All Israel

Will the Israeli government fall, limp to the finish line or pave the way for the return of Netanyahu?

The next days and next moves by Israeli politicians will be critical to determine the government's next steps forward

Opposition Leader Benjamin Netanyahu leads a Likud party meeting at the Knesset, Feb. 28, 2022. (Photo: Yonatan Sindel/Flash90)

One Knesset member’s shock decision this morning that she will no longer vote with the coalition has cast a shadow of uncertainty over the government.

Coalition chairwoman, Idit Silman, injected high stakes drama and serious rumblings into Israel's political sphere today with her announcement.

But it is still too early to know exactly how this plays out. If nothing else happens – if no other coalition members defect – the coalition can survive, but it will take each of the 60 members to withstand what will likely be strong invitations to join other parties.

So now, while the coalition no longer has a majority, neither does the opposition.

However, Silman’s action destabilized an already fragile coalition comprised of eight widely disparate parties – far right, far left and Muslim – which were made it already hard enough to unite for a vote.

Nevertheless, here are two possible scenarios. The first contains high drama: Silman’s announcement could prompt other defections as more Knesset coalition members jockey for position to secure their place in another party. Then the government likely collapses and the country goes to new elections.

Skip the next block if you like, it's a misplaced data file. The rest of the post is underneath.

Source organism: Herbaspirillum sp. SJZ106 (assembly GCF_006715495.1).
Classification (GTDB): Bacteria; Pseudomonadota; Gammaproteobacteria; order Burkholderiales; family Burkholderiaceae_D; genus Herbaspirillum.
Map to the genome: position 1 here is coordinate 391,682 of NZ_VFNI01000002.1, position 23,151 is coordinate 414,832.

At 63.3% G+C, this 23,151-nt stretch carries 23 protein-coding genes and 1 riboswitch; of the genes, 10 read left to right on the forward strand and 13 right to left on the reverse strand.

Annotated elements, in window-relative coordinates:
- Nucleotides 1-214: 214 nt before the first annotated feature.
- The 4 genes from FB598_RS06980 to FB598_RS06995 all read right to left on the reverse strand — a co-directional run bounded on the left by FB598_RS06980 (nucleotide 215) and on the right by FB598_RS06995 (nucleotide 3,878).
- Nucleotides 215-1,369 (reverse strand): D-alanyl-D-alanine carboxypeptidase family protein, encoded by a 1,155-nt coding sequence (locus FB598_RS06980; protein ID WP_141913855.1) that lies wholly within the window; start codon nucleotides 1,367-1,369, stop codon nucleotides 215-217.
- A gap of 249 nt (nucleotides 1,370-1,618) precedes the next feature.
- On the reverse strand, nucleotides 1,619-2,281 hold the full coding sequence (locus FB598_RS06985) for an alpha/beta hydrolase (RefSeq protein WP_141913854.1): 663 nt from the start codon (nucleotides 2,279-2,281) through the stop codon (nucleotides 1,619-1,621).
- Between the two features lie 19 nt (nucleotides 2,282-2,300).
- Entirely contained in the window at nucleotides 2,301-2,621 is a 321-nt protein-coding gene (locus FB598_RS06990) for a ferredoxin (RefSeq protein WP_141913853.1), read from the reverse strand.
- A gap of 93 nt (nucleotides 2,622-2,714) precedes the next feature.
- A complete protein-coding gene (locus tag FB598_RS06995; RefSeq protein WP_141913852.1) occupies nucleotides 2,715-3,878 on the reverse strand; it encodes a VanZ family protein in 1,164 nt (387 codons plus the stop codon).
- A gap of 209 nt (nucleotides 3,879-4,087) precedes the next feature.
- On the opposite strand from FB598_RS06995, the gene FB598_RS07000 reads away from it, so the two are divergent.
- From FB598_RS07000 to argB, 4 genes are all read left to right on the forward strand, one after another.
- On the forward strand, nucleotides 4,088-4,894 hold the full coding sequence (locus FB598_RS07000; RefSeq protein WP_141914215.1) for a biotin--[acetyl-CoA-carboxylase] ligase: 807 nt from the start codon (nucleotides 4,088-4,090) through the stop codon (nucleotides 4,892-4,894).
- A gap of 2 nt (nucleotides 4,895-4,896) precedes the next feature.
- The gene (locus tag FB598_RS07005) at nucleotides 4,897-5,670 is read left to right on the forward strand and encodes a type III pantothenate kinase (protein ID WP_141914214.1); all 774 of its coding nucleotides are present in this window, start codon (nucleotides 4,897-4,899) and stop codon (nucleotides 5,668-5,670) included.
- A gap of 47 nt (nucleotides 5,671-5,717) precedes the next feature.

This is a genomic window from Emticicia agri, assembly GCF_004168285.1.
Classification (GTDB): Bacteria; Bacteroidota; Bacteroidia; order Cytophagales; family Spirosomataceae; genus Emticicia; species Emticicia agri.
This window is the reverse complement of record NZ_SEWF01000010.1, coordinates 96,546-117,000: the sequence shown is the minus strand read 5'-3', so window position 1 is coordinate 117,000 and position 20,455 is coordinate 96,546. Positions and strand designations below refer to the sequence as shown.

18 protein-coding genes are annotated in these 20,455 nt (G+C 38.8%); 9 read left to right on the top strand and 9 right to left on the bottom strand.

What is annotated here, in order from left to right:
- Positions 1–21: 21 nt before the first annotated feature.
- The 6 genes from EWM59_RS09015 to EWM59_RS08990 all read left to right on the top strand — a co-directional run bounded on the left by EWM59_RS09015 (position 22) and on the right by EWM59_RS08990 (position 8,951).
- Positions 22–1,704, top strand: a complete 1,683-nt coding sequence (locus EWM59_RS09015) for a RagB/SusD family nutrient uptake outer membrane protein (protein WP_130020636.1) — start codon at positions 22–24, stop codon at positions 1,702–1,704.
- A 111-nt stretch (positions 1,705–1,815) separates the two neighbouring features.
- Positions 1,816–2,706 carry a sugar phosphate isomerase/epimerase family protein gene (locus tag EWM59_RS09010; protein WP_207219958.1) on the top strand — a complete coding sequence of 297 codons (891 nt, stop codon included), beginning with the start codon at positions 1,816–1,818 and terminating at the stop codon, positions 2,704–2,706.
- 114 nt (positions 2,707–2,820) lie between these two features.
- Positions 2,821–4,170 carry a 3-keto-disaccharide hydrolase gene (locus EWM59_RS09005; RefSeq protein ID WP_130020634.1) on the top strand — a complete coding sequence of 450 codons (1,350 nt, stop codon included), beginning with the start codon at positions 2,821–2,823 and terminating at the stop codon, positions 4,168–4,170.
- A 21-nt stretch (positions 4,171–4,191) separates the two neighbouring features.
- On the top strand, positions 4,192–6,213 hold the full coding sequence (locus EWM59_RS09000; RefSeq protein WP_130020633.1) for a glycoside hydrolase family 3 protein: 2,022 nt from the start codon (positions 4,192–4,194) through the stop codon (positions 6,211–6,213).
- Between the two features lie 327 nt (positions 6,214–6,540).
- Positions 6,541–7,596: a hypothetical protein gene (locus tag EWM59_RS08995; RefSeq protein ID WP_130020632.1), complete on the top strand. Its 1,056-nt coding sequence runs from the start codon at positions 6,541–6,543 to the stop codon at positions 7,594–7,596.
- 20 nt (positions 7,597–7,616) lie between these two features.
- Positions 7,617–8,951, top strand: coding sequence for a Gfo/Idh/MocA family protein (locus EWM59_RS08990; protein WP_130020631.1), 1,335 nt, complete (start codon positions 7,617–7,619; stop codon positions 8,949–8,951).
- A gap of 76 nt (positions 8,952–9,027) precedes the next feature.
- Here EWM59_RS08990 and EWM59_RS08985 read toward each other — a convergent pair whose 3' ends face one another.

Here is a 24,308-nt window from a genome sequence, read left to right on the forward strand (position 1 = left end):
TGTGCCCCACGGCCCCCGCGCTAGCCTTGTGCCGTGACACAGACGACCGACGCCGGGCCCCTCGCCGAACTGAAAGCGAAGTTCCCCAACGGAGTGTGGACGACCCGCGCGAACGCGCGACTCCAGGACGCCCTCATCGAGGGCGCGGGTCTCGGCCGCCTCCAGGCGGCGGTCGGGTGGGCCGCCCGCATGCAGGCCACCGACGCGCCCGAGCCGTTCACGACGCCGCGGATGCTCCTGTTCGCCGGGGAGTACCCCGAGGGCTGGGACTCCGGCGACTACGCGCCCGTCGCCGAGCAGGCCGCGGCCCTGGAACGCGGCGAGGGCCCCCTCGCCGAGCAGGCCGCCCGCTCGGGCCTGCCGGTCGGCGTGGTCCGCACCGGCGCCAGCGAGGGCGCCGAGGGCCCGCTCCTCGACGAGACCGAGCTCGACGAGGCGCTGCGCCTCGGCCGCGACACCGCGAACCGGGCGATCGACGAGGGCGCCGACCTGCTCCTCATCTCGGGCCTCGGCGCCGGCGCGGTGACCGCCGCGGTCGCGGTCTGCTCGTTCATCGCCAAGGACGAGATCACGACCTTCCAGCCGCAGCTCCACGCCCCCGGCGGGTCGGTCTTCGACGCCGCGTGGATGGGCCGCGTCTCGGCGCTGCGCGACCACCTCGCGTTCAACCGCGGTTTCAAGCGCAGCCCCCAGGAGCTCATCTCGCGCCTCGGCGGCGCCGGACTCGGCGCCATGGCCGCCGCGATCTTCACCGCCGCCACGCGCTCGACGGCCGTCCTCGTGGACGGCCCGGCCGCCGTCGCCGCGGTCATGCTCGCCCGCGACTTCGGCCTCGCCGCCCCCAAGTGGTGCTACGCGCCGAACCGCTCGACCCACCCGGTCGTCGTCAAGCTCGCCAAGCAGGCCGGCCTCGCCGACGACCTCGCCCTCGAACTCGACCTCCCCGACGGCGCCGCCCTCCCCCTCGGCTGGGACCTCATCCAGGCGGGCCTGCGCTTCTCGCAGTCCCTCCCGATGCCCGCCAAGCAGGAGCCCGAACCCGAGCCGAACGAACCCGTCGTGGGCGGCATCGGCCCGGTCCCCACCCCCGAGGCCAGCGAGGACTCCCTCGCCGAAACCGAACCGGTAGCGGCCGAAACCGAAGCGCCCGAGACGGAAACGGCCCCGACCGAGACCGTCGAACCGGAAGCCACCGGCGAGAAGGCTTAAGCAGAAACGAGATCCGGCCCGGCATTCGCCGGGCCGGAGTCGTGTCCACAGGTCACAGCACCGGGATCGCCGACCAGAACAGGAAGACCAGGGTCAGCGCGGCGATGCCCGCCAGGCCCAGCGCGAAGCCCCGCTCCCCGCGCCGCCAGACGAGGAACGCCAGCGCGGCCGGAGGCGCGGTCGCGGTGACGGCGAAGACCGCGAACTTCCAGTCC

Then there is the other extreme: nothing happens. The government continues moving forward at 60-60 voting, but no legislation is passed. Naftali Bennett remains prime minister over a hobbled government and passes the baton to alternate-Prime Minister Yair Lapid in 2023 to finish out the term.

The big speculation now is whether any of these scenarios pave the way for the return of former Prime Minister Benjamin Netanyahu to lead the nation.

If the opposition absorbs enough defectors, it can pass a bill dispersing the Knesset taking Israel to a new election. As opposition leader, Netanyahu is presumably interested in that scenario.

And he has already hit the campaign trail.

Netanyahu appeared tonight at a right-wing rally in Jerusalem and gave a rousing speech to his supporters gathered there.

Earlier in the day he spoke at the Knesset and said the government’s “days are numbered.”

“Today, Israel has a weak government. Its days are numbered,” he said.

He appealed to other coalition Knesset members to “come home.”

“We are waiting for you. We will welcome you with honor and appreciation. You can secure your place [in heaven] with a single move that will save the State of Israel from this weak government,” he said. “We will establish a government that will defeat terror, stop Iran from going nuclear, that will lower taxes raised by this current government; a government that will fight crime and violence in Arab communities, and that will make sure to incorporate every Israeli citizen into the Israeli success story.”

Nicole Jansezian is the news editor for both ALL ISRAEL NEWS and ALL ARAB NEWS and senior correspondent for ALL ISRAEL NEWS

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